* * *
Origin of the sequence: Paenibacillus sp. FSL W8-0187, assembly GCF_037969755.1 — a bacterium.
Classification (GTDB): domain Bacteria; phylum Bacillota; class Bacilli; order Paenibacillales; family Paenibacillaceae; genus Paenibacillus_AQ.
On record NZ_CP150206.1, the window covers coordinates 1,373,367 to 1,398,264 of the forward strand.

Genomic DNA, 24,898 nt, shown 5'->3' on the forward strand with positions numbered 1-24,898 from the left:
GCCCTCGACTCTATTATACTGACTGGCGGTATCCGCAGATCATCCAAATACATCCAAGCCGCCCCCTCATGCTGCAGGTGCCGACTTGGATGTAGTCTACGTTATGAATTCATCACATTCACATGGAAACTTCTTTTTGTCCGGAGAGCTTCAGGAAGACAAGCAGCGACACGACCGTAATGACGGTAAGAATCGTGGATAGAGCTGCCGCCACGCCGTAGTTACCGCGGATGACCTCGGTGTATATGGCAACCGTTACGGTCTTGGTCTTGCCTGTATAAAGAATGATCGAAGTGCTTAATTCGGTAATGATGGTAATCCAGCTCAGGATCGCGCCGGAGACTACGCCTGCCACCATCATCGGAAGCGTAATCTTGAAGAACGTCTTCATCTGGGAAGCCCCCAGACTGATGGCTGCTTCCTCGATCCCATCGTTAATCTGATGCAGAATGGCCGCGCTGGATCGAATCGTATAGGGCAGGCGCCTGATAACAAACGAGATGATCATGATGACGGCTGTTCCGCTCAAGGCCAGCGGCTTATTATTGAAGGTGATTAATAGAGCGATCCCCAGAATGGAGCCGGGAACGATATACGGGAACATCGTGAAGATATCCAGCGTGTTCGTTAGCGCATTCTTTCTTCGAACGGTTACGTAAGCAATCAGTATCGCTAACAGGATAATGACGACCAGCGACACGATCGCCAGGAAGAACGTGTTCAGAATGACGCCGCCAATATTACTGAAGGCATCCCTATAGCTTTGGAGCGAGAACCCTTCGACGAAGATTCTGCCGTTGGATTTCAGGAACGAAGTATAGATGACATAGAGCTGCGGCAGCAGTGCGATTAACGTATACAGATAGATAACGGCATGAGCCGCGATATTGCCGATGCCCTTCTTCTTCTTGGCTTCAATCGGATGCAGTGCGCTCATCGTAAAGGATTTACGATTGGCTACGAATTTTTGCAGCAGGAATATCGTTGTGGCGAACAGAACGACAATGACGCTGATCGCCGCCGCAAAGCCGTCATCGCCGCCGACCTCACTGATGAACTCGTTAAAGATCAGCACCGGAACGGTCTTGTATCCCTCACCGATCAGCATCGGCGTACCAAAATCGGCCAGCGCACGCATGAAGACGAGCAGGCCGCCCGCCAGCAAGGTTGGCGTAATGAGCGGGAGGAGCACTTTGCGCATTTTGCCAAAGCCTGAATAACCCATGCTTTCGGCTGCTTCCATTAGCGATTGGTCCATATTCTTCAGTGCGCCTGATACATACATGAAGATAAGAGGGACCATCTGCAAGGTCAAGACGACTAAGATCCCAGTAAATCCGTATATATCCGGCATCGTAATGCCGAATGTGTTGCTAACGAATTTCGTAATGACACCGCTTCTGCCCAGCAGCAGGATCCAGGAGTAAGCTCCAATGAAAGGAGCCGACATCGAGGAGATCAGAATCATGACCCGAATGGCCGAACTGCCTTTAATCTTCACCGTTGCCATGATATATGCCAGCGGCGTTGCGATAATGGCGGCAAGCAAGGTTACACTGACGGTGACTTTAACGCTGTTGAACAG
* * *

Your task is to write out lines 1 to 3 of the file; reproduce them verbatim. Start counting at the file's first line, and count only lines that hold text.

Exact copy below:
Origin of the sequence: Paenibacillus sp. FSL W8-0187, assembly GCF_037969755.1 — a bacterium.
Classification (GTDB): domain Bacteria; phylum Bacillota; class Bacilli; order Paenibacillales; family Paenibacillaceae; genus Paenibacillus_AQ.
On record NZ_CP150206.1, the window covers coordinates 1,373,367 to 1,398,264 of the forward strand.